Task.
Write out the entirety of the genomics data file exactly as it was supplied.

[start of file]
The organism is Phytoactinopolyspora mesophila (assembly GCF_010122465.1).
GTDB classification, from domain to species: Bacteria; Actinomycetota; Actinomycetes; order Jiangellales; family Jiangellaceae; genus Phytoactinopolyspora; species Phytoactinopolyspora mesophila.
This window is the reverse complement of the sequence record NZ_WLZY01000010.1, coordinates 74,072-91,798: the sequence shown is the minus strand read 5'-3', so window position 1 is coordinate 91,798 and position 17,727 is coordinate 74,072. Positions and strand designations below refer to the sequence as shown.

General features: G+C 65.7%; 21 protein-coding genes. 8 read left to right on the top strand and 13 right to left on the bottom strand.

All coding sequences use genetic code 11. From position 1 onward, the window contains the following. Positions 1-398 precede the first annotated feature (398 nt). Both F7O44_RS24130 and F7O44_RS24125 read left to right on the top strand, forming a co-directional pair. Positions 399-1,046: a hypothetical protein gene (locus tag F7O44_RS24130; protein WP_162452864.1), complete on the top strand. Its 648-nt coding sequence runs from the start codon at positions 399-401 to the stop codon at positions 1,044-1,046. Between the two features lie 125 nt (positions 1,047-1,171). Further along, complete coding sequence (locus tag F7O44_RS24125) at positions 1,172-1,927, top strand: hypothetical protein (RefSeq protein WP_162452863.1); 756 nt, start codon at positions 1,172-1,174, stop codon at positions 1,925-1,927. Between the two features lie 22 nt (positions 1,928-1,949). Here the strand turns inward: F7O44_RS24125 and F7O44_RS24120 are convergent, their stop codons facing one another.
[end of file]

The organism is Phytoactinopolyspora mesophila (assembly GCF_010122465.1).
GTDB classification, from domain to species: Bacteria; Actinomycetota; Actinomycetes; order Jiangellales; family Jiangellaceae; genus Phytoactinopolyspora; species Phytoactinopolyspora mesophila.
This window is the reverse complement of the sequence record NZ_WLZY01000010.1, coordinates 74,072-91,798: the sequence shown is the minus strand read 5'-3', so window position 1 is coordinate 91,798 and position 17,727 is coordinate 74,072. Positions and strand designations below refer to the sequence as shown.

General features: G+C 65.7%; 21 protein-coding genes. 8 read left to right on the top strand and 13 right to left on the bottom strand.

All coding sequences use genetic code 11. From position 1 onward, the window contains the following. Positions 1-398 precede the first annotated feature (398 nt). Both F7O44_RS24130 and F7O44_RS24125 read left to right on the top strand, forming a co-directional pair. Positions 399-1,046: a hypothetical protein gene (locus tag F7O44_RS24130; protein WP_162452864.1), complete on the top strand. Its 648-nt coding sequence runs from the start codon at positions 399-401 to the stop codon at positions 1,044-1,046. Between the two features lie 125 nt (positions 1,047-1,171). Further along, complete coding sequence (locus tag F7O44_RS24125) at positions 1,172-1,927, top strand: hypothetical protein (RefSeq protein WP_162452863.1); 756 nt, start codon at positions 1,172-1,174, stop codon at positions 1,925-1,927. Between the two features lie 22 nt (positions 1,928-1,949). Here the strand turns inward: F7O44_RS24125 and F7O44_RS24120 are convergent, their stop codons facing one another.